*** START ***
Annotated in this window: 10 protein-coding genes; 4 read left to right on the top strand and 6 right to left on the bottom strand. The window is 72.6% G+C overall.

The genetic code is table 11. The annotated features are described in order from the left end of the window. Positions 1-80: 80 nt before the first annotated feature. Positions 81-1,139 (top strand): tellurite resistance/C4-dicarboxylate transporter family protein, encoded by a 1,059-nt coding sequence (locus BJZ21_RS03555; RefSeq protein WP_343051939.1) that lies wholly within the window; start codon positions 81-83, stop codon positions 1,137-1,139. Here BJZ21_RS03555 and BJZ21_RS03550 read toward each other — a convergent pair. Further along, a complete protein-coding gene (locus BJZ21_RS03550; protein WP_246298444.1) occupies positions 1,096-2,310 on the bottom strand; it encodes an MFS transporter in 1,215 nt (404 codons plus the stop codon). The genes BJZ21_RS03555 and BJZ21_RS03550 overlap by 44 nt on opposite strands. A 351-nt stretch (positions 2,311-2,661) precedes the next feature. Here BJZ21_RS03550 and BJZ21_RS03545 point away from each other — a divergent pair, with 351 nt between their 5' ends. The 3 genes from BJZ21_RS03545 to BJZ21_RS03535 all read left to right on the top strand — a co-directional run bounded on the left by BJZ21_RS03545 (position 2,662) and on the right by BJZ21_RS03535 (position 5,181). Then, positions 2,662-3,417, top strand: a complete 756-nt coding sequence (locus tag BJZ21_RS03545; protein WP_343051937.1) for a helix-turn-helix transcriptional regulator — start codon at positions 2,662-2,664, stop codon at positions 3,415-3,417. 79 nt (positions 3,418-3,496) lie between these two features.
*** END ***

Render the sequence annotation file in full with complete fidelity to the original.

Annotated in this window: 10 protein-coding genes; 4 read left to right on the top strand and 6 right to left on the bottom strand. The window is 72.6% G+C overall.

The genetic code is table 11. The annotated features are described in order from the left end of the window. Positions 1-80: 80 nt before the first annotated feature. Positions 81-1,139 (top strand): tellurite resistance/C4-dicarboxylate transporter family protein, encoded by a 1,059-nt coding sequence (locus BJZ21_RS03555; RefSeq protein WP_343051939.1) that lies wholly within the window; start codon positions 81-83, stop codon positions 1,137-1,139. Here BJZ21_RS03555 and BJZ21_RS03550 read toward each other — a convergent pair. Further along, a complete protein-coding gene (locus BJZ21_RS03550; protein WP_246298444.1) occupies positions 1,096-2,310 on the bottom strand; it encodes an MFS transporter in 1,215 nt (404 codons plus the stop codon). The genes BJZ21_RS03555 and BJZ21_RS03550 overlap by 44 nt on opposite strands. A 351-nt stretch (positions 2,311-2,661) precedes the next feature. Here BJZ21_RS03550 and BJZ21_RS03545 point away from each other — a divergent pair, with 351 nt between their 5' ends. The 3 genes from BJZ21_RS03545 to BJZ21_RS03535 all read left to right on the top strand — a co-directional run bounded on the left by BJZ21_RS03545 (position 2,662) and on the right by BJZ21_RS03535 (position 5,181). Then, positions 2,662-3,417, top strand: a complete 756-nt coding sequence (locus tag BJZ21_RS03545; protein WP_343051937.1) for a helix-turn-helix transcriptional regulator — start codon at positions 2,662-2,664, stop codon at positions 3,415-3,417. 79 nt (positions 3,418-3,496) lie between these two features.